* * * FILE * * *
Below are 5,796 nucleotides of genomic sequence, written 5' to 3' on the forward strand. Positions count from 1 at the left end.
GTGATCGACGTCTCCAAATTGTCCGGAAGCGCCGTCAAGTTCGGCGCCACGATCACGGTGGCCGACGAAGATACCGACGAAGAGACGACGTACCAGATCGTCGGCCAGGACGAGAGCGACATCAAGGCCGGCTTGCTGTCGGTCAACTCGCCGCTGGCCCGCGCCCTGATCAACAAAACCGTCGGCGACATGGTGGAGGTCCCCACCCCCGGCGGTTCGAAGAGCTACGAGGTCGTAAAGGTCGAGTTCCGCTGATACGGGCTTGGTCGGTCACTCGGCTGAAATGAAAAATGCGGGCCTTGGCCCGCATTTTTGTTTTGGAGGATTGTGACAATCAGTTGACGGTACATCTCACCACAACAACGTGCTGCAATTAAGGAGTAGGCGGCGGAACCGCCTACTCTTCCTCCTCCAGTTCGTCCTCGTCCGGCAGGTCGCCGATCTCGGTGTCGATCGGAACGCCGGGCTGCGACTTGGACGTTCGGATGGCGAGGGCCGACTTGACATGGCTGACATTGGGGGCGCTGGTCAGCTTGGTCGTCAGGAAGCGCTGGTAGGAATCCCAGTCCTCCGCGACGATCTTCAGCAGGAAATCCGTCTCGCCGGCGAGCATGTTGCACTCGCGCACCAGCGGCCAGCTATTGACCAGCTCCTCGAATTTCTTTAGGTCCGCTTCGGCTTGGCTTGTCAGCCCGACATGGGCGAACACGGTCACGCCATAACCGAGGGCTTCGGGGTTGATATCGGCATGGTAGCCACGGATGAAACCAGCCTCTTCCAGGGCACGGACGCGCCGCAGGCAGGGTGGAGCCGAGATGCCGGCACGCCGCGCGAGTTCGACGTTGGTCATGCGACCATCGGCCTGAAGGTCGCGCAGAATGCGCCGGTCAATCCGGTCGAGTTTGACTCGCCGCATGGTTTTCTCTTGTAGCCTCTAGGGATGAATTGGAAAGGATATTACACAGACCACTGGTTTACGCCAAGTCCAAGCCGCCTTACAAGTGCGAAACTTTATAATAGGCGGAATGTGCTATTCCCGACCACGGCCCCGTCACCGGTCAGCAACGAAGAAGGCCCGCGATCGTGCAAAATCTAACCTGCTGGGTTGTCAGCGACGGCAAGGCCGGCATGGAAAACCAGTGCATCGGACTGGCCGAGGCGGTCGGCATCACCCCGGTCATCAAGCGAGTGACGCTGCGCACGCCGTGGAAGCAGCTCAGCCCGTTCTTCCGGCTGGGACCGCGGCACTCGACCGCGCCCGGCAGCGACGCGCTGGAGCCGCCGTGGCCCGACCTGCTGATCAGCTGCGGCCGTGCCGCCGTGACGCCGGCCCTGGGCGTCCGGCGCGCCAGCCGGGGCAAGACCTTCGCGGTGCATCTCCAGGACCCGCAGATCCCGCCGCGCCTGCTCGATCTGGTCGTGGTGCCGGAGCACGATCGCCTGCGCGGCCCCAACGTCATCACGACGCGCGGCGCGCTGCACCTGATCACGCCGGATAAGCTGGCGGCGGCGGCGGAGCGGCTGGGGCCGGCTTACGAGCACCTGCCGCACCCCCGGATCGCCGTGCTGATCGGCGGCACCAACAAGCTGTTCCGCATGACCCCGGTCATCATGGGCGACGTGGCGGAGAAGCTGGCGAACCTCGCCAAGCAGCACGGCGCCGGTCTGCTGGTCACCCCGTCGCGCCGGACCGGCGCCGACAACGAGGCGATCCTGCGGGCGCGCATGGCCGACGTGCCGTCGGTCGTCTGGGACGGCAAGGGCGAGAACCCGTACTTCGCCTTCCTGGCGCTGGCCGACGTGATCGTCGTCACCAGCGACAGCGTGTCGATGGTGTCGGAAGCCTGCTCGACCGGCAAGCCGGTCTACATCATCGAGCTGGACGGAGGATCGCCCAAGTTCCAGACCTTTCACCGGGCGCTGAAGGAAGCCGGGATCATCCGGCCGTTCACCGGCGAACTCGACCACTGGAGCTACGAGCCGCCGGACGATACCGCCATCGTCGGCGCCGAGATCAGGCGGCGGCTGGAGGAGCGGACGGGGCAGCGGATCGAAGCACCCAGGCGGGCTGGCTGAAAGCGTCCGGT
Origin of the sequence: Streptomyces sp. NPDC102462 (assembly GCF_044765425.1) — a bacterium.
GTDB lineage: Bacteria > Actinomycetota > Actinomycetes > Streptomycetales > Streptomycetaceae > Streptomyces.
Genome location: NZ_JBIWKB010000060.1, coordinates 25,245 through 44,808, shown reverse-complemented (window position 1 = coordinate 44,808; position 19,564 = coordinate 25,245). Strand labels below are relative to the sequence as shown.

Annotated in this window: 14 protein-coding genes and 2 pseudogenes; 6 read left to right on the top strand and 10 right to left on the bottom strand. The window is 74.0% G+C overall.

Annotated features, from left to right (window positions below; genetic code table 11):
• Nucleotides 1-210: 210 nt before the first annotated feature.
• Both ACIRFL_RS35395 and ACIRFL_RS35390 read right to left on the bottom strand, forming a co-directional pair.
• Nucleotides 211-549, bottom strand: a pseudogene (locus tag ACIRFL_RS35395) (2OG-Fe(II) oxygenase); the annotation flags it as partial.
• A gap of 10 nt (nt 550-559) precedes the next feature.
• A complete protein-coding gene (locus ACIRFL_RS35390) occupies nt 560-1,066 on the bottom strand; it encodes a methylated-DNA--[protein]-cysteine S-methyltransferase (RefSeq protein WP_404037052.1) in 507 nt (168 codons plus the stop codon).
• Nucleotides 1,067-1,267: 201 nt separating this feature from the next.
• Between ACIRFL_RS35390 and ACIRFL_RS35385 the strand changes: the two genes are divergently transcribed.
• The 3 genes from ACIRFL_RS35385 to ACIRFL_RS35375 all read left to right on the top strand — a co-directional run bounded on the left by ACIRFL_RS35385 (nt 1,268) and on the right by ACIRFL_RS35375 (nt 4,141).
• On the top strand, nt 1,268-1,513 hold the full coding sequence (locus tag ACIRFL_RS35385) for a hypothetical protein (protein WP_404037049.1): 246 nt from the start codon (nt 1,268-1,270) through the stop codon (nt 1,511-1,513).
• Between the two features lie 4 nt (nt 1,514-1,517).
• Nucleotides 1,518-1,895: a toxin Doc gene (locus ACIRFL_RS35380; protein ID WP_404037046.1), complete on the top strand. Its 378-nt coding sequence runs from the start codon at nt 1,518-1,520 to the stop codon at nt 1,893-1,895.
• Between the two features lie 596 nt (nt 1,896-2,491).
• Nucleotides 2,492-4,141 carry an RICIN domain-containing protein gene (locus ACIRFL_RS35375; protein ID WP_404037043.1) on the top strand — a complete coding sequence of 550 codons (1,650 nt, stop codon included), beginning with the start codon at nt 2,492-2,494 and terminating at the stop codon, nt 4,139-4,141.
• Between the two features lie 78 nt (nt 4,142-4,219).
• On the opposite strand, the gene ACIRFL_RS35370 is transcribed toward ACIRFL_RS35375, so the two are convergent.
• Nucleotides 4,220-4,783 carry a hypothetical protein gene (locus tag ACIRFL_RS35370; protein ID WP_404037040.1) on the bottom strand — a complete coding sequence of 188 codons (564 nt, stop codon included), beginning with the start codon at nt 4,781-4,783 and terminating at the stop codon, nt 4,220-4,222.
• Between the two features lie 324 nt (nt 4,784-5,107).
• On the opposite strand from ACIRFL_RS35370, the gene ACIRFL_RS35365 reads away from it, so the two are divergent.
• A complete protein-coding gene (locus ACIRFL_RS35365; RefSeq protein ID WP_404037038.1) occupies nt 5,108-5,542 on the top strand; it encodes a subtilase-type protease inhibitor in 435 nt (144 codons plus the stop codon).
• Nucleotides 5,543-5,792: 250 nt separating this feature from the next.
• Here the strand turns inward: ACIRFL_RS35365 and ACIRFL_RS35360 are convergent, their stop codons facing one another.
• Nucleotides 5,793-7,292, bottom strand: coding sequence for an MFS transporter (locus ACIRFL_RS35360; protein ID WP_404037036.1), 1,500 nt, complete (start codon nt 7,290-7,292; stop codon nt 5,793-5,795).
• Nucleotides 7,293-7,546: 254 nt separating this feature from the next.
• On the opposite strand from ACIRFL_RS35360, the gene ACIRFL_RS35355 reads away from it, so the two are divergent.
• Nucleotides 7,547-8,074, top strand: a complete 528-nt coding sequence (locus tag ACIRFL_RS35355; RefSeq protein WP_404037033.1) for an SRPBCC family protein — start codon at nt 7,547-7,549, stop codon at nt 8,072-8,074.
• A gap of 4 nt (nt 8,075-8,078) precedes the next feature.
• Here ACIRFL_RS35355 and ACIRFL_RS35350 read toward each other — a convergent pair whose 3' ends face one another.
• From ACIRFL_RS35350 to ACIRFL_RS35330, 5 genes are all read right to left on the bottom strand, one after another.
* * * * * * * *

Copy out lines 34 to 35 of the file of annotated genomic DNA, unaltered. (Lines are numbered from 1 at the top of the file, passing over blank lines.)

• Here ACIRFL_RS35355 and ACIRFL_RS35350 read toward each other — a convergent pair whose 3' ends face one another.
• From ACIRFL_RS35350 to ACIRFL_RS35330, 5 genes are all read right to left on the bottom strand, one after another.